Jump to content

classification terminology


EF57

Recommended Posts

Leaving aside Shinkansen and Romance Cars, would the following typology be OK?  1. Limited Express. 2. Express. 3. Suburban. 4. Commuter. 5. Urban Transit.  6. (for want of a better name) Local, i.e. between villages in the countryside.

 

How can one distinguish a regular express from a suburban train?  Also suburban from commuter?   By formal characteristics please, e.g. 1-3 have two doors per side, 4-5 three or four?   And: 1-3 have toilets, 4-6 don‘t.   It would be nice to have a grid of distinctive features (I‘m a structuralist!).

 

Also: can a train switch categories, i.e. be downgraded?

 

Of course this is a great opportunity for the experts to point out all the various exceptions, but as a general rule what can be said?

 

Thanks in advance!

 

 

Link to post
Das Steinkopf

Rapid is a term that is used quite often to describe trains that make stops at busier stations along a route, it is pretty much akin to an express service.

Link to post
Quote

 

How can one distinguish a regular express from a suburban train?

 

 

 

Not sure what you mean with "regular express"; basically there are "special express" trains, which are 2+2/2+1 seating and have a special supplementary fare, and everything else...
 

Quote

 

Also suburban from commuter?

 

 

This distinction doesn't exist.

 

Anyway I think you'd need to distinguish between JR and non-JR for a start.

 

For JR (mainly thinking about JR East) as a very general set of rules:

- limited express - 2+2 or 2+1 seating, mostly reserved seats  between cities and popular destinations not served by Shinkansen (e.g. Azusa); extra fare payable

- "liners" - same stock as limited express, all-reserved seats aimed at commuters at rush hours (e.g. Chuo Liner)

- long-distance commuter (e.g. Shonan-Shinjuku line) with first-class accomodation and toilets, high service frequency, 3 or 4 doors per car, mix of bench and box seating ; 10~15 cars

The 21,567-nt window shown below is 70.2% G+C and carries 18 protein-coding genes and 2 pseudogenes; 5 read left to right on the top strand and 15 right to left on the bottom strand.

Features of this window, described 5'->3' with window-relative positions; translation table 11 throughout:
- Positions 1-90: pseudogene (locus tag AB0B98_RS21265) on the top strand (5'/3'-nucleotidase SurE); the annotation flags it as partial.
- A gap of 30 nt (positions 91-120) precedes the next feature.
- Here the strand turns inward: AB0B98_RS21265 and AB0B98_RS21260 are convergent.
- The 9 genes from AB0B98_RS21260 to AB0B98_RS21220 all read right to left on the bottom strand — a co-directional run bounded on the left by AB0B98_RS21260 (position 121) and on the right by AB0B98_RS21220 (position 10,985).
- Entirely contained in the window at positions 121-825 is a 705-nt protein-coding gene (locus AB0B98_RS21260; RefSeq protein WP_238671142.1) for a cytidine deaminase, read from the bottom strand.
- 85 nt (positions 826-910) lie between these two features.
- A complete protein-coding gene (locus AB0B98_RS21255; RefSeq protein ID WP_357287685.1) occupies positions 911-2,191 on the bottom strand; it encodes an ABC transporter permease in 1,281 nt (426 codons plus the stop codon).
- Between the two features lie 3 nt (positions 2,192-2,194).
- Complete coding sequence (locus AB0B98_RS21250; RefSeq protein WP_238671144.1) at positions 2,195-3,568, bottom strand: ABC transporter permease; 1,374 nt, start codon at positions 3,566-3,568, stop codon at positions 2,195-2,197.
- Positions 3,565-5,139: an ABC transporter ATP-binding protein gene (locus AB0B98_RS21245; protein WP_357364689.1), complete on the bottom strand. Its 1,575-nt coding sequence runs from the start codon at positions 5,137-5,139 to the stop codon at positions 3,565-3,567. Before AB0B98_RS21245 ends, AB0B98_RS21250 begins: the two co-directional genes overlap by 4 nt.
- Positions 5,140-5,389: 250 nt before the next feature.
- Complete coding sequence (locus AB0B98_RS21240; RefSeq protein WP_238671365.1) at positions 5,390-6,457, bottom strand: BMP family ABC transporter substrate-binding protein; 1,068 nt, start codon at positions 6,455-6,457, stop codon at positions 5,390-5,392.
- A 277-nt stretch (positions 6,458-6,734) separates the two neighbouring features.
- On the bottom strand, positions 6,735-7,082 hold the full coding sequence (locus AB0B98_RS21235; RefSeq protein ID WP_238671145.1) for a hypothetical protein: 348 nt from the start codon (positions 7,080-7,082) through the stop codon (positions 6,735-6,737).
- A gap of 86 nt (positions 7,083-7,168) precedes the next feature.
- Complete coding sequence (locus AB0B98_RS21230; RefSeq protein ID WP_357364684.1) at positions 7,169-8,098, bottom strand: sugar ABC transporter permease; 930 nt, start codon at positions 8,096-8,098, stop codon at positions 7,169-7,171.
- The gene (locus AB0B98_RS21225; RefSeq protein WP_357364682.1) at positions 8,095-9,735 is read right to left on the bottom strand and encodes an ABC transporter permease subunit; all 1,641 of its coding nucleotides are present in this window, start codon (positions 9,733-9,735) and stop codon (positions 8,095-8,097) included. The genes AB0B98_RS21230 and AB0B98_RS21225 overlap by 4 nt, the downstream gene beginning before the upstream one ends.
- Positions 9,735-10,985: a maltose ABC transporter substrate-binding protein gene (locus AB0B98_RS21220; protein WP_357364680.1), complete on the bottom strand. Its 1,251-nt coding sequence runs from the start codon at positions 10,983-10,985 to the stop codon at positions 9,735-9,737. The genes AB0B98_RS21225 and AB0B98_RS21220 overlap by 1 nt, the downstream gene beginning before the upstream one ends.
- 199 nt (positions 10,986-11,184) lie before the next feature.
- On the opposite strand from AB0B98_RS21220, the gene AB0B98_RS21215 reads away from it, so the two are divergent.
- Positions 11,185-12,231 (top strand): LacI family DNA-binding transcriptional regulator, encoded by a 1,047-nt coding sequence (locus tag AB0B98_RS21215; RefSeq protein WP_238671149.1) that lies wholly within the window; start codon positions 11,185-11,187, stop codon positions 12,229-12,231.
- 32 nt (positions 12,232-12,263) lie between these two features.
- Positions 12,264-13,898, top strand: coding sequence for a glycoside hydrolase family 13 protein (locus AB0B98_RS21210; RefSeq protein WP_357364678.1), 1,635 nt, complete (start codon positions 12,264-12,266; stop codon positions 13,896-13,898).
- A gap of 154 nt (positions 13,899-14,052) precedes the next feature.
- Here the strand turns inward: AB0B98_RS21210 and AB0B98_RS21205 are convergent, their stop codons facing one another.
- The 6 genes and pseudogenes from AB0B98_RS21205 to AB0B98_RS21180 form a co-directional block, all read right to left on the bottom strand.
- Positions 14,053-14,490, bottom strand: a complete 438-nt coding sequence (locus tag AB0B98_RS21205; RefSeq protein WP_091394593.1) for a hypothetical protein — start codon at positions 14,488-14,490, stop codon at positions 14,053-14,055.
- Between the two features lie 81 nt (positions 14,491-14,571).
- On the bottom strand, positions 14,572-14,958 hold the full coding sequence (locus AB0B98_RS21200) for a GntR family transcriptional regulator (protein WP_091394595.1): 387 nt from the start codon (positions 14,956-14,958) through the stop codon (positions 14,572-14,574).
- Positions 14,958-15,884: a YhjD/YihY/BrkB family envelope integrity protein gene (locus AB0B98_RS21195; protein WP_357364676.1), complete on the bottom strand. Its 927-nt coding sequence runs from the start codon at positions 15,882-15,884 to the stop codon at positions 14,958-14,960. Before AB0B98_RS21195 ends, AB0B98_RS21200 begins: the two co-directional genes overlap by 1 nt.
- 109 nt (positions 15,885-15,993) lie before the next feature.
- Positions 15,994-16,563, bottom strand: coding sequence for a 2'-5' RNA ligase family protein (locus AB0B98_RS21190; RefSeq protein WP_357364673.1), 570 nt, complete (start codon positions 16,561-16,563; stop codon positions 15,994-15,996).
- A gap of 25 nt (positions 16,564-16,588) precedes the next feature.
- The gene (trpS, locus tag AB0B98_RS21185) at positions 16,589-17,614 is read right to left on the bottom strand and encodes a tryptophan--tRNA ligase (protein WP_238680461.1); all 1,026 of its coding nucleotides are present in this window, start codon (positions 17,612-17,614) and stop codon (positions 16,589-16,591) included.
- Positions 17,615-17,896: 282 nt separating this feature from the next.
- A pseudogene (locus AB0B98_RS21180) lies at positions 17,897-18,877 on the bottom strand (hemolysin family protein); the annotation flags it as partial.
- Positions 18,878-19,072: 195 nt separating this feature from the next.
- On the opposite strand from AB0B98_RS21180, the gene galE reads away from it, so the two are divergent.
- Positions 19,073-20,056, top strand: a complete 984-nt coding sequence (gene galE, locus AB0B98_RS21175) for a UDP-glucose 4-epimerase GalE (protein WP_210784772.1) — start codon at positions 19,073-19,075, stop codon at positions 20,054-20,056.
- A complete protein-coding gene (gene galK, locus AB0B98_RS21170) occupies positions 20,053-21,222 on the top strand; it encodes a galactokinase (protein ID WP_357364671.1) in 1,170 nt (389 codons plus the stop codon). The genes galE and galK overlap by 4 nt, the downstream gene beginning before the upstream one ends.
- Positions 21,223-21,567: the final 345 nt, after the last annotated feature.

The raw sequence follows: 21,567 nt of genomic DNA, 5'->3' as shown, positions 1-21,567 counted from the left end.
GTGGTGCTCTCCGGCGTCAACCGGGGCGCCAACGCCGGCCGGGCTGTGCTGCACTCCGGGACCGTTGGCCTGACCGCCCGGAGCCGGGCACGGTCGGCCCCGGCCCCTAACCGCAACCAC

- "normal" commuter with no toilets/first class accomodation (e.g. Chuo Line) and high service frequency, bench seating only; 4 ~ 10 cars

- local train, say 1 ~ 4 car EMU or DMU of varying types, low service frequency, usually with toilets

 

Also various excursion trains, sleepers etc.

 

For private lines:

- limited express - 2+2 (and possibly 2+1) seating, all reserved seats, positioned as commuter/tourist trains (e.g. Odakyu Romance Car); extra fare payable

- commuter trains of various types, usually 3/4 door, all bench seating, used interchangeably on different service patterns with a confusing variety of names

 

But TBH given the large number of railway operators, train types and service patterns it will be difficult to nail down a nice simple grid...

Edited by railsquid
Link to post
2 hours ago, EF57 said:

Also: can a train switch categories, i.e. be downgraded?

I think the rule here is that any train type could provide any service if needed, but certain factors (like having toilets on long distance routes) could limit this. You may view two classifications, one for train equipment characteristics (seating arrangements, toilet factilities, AC and DC capabilities, route compatibilities including train lengths and platform door patterns) and a completly different one for timetable assignements. There are certain equipment characteristics that are more common for certain types of services but these are not mandatory.

 

Imho a good example is mixing 4 double leaf doors per side and longitudinal seating and 2 single leaf door transverse seating cars in the same train that runs as a limited express on certain parts of the route and then switches to be an all stops local on the other part. Also the same set on different runs during a day may be assigned to different services. Examples of these mixed setups could be found on the Tokaido line.

Link to post

It depends on the railway.  I believe there are no hard and fast rules.